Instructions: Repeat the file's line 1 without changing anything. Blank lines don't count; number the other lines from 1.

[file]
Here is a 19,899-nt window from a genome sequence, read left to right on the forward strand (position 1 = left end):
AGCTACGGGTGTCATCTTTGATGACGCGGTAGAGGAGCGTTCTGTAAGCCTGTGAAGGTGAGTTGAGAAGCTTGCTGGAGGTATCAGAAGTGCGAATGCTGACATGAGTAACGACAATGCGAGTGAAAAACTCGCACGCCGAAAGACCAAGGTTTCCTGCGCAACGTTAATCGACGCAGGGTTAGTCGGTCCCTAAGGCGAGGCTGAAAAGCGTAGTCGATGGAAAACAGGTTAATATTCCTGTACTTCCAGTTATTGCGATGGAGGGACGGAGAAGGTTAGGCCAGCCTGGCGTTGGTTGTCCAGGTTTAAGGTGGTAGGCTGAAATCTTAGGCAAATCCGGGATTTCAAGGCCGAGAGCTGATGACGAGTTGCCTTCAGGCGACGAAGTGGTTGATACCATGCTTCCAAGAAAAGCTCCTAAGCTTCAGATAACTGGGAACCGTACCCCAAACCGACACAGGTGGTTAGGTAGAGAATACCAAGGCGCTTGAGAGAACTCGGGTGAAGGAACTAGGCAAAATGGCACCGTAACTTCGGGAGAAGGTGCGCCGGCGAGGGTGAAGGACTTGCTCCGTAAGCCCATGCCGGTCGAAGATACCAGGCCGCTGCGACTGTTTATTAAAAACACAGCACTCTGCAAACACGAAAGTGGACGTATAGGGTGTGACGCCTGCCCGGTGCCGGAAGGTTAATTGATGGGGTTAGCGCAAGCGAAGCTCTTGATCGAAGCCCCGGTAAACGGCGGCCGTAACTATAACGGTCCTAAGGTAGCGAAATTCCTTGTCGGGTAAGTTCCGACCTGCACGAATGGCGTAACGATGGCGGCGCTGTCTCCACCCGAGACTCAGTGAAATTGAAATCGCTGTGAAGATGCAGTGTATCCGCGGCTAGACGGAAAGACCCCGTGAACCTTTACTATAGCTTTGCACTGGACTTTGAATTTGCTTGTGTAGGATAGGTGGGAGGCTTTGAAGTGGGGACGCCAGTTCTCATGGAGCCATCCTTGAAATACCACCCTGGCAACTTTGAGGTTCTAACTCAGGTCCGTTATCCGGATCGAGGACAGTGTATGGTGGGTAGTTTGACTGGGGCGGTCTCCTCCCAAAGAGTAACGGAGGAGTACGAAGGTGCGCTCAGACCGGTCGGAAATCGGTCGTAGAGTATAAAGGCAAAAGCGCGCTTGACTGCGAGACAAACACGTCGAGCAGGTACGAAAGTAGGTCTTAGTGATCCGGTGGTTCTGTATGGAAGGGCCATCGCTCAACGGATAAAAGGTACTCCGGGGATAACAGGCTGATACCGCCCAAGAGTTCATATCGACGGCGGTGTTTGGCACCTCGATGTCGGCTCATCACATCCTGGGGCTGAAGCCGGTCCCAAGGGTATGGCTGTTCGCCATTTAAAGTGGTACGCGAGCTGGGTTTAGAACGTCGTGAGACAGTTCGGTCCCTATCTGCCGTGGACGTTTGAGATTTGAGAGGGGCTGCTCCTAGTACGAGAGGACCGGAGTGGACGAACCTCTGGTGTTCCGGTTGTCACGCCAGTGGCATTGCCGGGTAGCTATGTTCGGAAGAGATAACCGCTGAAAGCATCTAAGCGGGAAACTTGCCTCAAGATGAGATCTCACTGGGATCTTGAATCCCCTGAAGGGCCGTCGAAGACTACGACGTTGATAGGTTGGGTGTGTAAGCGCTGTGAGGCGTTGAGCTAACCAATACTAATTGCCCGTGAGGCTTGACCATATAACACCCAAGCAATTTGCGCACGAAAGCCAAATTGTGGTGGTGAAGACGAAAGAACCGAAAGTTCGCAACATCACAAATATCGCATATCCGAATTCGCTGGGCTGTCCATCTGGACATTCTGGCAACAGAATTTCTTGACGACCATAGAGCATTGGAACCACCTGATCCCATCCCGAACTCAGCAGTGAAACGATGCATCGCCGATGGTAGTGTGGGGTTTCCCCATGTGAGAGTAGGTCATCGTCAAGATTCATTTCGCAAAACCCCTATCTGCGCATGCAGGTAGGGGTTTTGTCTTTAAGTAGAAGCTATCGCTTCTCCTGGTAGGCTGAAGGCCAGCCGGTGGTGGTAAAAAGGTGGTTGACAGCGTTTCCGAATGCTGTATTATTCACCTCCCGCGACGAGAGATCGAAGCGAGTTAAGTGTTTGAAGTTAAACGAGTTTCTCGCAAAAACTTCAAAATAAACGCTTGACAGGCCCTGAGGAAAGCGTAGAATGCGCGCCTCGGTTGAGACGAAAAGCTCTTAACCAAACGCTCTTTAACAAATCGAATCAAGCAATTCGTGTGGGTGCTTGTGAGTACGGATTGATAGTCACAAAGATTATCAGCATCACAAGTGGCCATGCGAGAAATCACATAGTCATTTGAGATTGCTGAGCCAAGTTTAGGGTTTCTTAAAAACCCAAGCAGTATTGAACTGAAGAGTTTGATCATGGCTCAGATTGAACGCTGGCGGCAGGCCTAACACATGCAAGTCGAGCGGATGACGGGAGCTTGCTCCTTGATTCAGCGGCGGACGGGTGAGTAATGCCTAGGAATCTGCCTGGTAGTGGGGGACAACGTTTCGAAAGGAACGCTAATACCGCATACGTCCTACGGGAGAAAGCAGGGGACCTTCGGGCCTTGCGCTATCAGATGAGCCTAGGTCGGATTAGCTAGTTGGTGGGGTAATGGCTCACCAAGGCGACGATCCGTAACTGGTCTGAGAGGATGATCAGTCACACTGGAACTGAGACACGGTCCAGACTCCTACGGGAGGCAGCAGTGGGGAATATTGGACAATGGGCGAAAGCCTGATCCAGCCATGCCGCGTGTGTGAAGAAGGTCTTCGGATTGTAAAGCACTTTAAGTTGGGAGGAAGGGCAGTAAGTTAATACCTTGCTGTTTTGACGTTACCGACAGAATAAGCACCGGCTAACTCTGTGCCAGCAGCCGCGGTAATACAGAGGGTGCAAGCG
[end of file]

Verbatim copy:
Here is a 19,899-nt window from a genome sequence, read left to right on the forward strand (position 1 = left end):